Well, Silver Circuits manufactured and delivered my PCB much much quicker than expected and I'm not complaining!
And, last night, after a rush of construction... I couldn't get the board to work... The 'trip' sensors were permanently active! After a 30 minute stare at the circuit design today I'd realised I'd viewed an older circuit schematic when designing the PCB and had put the inputs to the LM339 the wrong way around!
After a quick test to correct this I had the booster operational.
Unfortunately this now means that all boards in this initial run are defective, but I have devised a way to correct the issue without too much hacking. A small veroboard piggy-backed on has allowed me to correct the inputs to the IC.
I was very much relieved once it was all operational. I now need to get the final components (you can see a dodgy-hack of resistors wired on) and the heatsinks in place.
Then I'll find a neater box to mount it all in and all should be set to go.
Well, after a long fight of finding appropriate software and then design I've finally sent off the final (if not entirely messy) design to the manufacturers...
Sure, it's not as small as I would have liked... but it's all set in stone now. I should see 8pcs on my doorstep in around a fortnight and then I can finally produce a finished product.
I can't wait actually... Last weekend I tested the final prototype on my own layout... which really only allows for around 3 trains running (one on a branch, one stuck in a siding and one on the main) and my battery ran out on the laptop before I had a chance to fully test it all out... either way, the quick test ran perfectly on all accounts:
I also purchased two DCC Accessory Decoders from eBay. I coded those in to trainControl (you'll see a few little squares above the console messages and below the train throttles) and they work great. Unfortunately they cannot be wired directly to the Kato UniTrack points (you'll need to wire a few relays in between) but I'm told work well on the Peco points. I didn't get to test them at the time.
The DCC Accessory Decoders did require me to do a bit of fine tuning on the Booster circuit though; it turns out they suck quite a bit of current on power-up to charge their little capacitors. This meant that the initial current draw on the booster was exceeding the trip circuit and the whole system would not power on.
After a little help the 1K2 resistor providing the op-amp comparison voltage was incremented to a 1K4 and everything worked fine.
This made me realise that the circuit will have different requirements for different layouts and so the final design will now incorporate a trimpot (initially set to 1K4) that can be user adjustable [but WILL void warranty] for 'expert users' to adjust.
Anyway... the work continues... everything is now set. I'm quite proud of the entire system and I can't wait to see the final circuit boards!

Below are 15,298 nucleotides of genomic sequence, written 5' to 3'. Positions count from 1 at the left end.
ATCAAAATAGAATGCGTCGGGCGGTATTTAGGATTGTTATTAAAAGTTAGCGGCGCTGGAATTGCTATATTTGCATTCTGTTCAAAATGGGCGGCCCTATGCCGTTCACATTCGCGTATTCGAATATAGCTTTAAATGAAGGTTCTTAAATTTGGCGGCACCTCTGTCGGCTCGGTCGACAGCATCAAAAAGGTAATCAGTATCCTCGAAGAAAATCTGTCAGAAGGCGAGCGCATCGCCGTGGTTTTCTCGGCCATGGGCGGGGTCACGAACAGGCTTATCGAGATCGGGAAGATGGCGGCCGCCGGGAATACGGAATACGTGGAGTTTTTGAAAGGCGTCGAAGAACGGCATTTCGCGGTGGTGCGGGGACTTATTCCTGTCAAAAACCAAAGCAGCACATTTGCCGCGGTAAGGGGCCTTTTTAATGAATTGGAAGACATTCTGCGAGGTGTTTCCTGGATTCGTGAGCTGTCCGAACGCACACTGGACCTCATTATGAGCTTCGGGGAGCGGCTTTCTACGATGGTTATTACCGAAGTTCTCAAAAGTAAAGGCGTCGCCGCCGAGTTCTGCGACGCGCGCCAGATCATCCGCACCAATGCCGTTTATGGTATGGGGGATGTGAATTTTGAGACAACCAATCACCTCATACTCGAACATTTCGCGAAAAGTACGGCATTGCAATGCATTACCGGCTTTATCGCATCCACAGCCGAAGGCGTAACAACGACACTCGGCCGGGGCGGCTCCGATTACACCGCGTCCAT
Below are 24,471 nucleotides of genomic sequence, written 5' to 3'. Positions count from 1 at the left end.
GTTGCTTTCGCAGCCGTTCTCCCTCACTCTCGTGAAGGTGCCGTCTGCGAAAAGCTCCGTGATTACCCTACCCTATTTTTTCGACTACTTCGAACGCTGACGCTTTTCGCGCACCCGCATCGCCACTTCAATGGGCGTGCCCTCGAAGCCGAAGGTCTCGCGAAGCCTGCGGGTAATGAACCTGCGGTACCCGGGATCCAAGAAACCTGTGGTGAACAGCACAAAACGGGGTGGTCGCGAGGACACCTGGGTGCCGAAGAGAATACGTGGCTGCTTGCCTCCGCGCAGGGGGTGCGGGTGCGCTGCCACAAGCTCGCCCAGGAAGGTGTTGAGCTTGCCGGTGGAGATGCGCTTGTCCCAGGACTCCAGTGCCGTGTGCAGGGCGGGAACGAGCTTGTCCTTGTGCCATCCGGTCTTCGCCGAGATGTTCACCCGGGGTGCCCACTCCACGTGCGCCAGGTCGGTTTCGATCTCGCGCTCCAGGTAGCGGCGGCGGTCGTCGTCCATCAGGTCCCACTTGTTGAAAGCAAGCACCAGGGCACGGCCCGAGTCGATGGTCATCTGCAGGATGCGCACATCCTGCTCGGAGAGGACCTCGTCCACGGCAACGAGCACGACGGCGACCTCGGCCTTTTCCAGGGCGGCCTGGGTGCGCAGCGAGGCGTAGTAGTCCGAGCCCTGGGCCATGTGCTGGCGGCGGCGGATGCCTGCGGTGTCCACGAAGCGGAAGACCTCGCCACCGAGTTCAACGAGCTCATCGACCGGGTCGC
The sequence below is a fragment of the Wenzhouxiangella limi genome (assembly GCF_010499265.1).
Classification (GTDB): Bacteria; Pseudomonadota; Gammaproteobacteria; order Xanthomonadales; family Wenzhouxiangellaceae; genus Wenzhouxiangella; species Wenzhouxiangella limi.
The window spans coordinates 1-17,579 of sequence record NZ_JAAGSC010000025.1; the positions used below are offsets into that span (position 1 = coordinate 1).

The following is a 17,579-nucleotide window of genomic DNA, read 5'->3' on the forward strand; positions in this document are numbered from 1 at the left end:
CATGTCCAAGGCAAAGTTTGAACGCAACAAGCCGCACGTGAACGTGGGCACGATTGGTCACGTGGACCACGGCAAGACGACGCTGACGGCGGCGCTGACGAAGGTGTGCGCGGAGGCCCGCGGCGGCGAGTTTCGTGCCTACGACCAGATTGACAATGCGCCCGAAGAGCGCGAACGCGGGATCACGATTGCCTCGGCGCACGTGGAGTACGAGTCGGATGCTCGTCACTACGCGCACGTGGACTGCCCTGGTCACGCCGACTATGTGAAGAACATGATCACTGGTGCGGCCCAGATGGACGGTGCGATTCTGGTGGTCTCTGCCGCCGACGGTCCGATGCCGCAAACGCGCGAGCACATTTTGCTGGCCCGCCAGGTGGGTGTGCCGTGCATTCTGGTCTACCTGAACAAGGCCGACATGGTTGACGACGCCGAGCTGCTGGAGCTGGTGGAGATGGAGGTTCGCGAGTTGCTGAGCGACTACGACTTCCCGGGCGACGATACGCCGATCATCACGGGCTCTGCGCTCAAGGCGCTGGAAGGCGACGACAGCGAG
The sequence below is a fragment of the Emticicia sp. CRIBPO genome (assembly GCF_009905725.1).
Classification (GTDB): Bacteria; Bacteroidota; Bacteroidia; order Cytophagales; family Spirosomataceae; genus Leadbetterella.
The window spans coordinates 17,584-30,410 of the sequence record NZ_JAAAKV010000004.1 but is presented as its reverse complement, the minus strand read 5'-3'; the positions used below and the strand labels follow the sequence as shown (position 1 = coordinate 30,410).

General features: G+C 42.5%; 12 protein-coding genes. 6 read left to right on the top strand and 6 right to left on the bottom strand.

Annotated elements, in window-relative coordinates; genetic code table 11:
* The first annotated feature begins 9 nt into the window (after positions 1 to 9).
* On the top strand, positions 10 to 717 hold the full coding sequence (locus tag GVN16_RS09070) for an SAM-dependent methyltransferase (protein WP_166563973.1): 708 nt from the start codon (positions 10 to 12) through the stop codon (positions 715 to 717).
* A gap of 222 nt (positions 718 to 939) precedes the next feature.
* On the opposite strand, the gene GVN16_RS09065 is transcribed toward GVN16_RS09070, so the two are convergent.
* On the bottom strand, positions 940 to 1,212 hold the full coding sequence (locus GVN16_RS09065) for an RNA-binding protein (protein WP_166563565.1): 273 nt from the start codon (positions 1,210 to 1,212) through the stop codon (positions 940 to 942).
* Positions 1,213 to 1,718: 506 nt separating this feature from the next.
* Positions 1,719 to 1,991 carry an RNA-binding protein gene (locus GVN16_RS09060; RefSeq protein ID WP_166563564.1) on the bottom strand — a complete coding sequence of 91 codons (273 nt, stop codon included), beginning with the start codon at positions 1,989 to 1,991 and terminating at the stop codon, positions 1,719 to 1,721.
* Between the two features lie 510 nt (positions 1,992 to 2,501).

UPDATE: The boards are already done and on their way (priority) to me... thanks to Silver Circuits!
Ok, hot off the development 'floor':
...is the Booster Prototype 2.
This now includes short-circuit protection! The final design will have 2 outputs (for two separate segments of track) at 3Amp each (depending on power supply capabilities.)
There are now 4 status LEDs (Supply Power, Data, Overload, Track Power/Data)
More to come as I finalise the circuit board design.
[PHOTO OF Kirara 900] I'd bought both the Maple Red and Maple Orange versions of this EMU back in 2006 when I first went to Japan and have always loved the quality and performance.
Since the latest trend has been to DCC all my gear, I had decided that what better candidate next than to do one of these up. It was all quite simple too. The 'power rails' run down each side (internally) of the chassis and after isolating these from the engine I soldered the decoder in.
Firstly I took the thing to bits... I love Kato and their use of clips... everything snaps apart, but you really need to be careful! I nearly broke one clip underneath as you have to squeeze them with a fair bit of force.
After disembowing the engine I soldered it directly to the Decoder as I could easily put it back without having to worry about where the wires ran.
Putting it back in was easy and the next step was to wire up the main power to the copper rails.
There's a pair of LEDs (Red/Orange) at either end and they're wired up in parallel where one is reversed to allow them to switch between reverse/forward marker lights.
This of course, wont work with DCC as you now have one common (single polarity) wire and then two rev/fwd wires... so I ripped one LED out of the board, flipped it around and then had my common.
I then used some very fine-gauge 'winding wire' (used for transformers/magnets) to connect the LEDs up (there was already a resistor in the circuit) since the thicker decoder wiring wouldn't fit under the light shield.
To get the lights in the rear trailer working I ran this wire all the way between the trailers and to the other board, resoldering it in the same way.
I also ran an extra two wires from the 'power rails' in the trailer to the rails in the motor car. Therefore ALL 4 bogies were wired for power pickup and the thing ran like a dream (initially it was a bit sloppy with only the 2 power car bogies picking up the power.)
After programming it to use address 12, it was set to go.
Next is to do my Maple Orange.
...actually, I'll get back to the programming first... I want to have my app able to at least set the addresses on decoders.
After a few more days of work the trainControl application has evolved further:
- Loading and saving of trains/connection config
- Add/Delete trains via interface
- Connect/Disconnect on the fly
Still more to go... but very functional now...
Download the source here.
Be warned! ... The source is constantly being updated by me and may DESTROY your computer.
I've also considered the next challenge on this project... Handheld control via a GamePark GP2x.